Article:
British Prime Minister Boris Johnson has announced the extension of stop-and-search powers for police, promising tougher sentences for criminals.

“We are making clear that the police can and should make use of their stop-and-search powers,” Xinhua quoted the UK Prime Minister as saying in an article published in the Mail newspaper on Sunday.

Powers to stop and search will be extended to cover an additional 8,000 police officers in England and Wales in a bid to tackle knife crime.

There were 43,516 knife crime offences in the 12 months ending March 2019, according to official figures.

This is an 80 per cent increase from the low-point in the year ending March 2014, when there were 23,945 offences, and is the highest number since comparable data was compiled.

“We need to come down on hard crime,” he said. “That means coming down hard on criminals. We need to reverse the balance of fear. I want the criminals to be feared — not the public,” he wrote.

It is the second time this year that the stop-and-search powers have been extended. It means all police forces across the UK will be able to stop and search anyone in a designated area, without needing reasonable grounds for suspicion, if they think there is a threat of serious violence.

Meanwhile, the UK Prime Minister also said the British government would invest 2.5 billion pounds (about USD 3.01 billion) to create 10,000 new prison places for serious violent and sexual offenders.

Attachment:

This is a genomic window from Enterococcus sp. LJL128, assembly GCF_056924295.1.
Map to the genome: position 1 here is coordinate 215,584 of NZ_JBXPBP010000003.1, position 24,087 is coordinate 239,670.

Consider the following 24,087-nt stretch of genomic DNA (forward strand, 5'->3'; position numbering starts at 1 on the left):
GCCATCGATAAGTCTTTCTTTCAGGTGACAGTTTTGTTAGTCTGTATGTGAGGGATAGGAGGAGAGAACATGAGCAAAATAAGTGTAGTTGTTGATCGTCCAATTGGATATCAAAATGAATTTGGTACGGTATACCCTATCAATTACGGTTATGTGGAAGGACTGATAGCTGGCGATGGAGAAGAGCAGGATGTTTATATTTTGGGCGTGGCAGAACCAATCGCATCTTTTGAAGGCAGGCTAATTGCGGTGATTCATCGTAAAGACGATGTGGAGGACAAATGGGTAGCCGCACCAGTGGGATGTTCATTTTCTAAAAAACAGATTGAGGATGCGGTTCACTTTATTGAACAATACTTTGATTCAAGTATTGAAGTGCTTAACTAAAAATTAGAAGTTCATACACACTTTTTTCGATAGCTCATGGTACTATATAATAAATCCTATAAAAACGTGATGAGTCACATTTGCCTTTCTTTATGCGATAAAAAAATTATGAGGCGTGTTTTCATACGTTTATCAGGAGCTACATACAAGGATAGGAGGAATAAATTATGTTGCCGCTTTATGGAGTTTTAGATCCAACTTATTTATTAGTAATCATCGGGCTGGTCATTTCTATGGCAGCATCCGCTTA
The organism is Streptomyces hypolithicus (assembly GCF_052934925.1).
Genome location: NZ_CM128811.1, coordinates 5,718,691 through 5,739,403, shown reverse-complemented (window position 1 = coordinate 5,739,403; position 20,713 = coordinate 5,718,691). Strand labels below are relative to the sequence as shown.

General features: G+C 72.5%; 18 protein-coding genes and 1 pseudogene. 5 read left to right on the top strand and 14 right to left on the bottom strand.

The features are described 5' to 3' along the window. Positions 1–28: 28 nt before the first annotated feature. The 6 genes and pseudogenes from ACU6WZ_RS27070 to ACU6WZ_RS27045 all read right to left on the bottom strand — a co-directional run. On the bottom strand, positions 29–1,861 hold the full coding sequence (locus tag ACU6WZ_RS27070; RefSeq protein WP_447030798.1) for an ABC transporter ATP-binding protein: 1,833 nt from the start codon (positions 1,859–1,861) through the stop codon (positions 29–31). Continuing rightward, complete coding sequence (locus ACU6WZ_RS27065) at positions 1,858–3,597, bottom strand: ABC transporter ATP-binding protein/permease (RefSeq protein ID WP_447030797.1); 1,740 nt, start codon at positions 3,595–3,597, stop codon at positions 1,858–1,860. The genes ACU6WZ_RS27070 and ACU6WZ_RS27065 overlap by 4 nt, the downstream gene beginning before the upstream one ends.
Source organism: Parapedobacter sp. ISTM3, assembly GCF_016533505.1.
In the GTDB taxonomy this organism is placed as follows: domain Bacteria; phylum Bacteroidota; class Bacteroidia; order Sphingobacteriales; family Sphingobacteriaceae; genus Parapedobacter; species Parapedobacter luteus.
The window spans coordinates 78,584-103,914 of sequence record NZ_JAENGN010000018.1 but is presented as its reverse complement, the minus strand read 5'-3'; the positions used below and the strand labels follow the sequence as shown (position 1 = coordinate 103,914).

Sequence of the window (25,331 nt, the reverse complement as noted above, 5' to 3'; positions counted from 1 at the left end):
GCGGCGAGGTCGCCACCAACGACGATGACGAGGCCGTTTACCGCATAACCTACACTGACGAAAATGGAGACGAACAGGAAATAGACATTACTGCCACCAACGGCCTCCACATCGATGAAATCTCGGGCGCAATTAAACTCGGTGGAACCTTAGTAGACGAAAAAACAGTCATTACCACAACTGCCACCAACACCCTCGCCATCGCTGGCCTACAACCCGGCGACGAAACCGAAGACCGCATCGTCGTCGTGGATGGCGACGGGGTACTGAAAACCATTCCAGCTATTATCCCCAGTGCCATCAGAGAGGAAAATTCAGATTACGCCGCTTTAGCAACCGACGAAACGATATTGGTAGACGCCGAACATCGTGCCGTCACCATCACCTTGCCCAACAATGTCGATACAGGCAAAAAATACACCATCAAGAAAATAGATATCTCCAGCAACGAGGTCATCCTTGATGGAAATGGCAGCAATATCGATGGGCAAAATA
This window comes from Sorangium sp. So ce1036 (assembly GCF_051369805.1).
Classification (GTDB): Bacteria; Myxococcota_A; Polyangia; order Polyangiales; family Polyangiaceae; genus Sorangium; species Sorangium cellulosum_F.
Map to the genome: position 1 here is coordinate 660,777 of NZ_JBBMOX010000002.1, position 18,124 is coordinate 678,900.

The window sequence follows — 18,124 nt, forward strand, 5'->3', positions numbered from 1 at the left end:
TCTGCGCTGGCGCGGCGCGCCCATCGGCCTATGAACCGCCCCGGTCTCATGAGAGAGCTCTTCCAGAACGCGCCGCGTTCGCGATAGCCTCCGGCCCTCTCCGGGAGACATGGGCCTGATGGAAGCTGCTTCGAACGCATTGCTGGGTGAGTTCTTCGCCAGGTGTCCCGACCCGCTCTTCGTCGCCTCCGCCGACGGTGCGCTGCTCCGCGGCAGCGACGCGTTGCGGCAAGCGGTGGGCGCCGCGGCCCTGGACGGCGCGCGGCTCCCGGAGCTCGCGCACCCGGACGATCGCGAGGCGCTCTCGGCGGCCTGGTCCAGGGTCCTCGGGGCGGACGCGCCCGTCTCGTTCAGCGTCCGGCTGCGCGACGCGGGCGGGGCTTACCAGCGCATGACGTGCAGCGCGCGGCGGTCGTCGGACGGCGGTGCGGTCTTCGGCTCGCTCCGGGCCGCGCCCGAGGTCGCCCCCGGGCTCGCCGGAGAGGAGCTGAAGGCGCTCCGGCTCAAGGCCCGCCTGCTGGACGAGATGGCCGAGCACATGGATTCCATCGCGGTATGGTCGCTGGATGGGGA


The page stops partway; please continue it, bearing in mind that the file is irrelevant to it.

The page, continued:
He said the investment in the prison system, already approved by British Chancellor Sajid Javid, was “long overdue”.

Johnson said he also wants to end the automatic release of prisoners who have served half their sentence.

Since taking office last month, Johnson has already set out plans to recruit another 20,000 police officers over the next three years.

But Labour’s shadow home secretary Diane Abbott said “random” stop-and-search was a “recipe for unrest.”

“This draconian approach shows that Boris Johnson’s government has no real plans to invest in policing or a public health approach to tackling violent crime,” Abbott said.

“They have opted to ‘appear tough’ instead of dealing with the root causes of crime,” he added.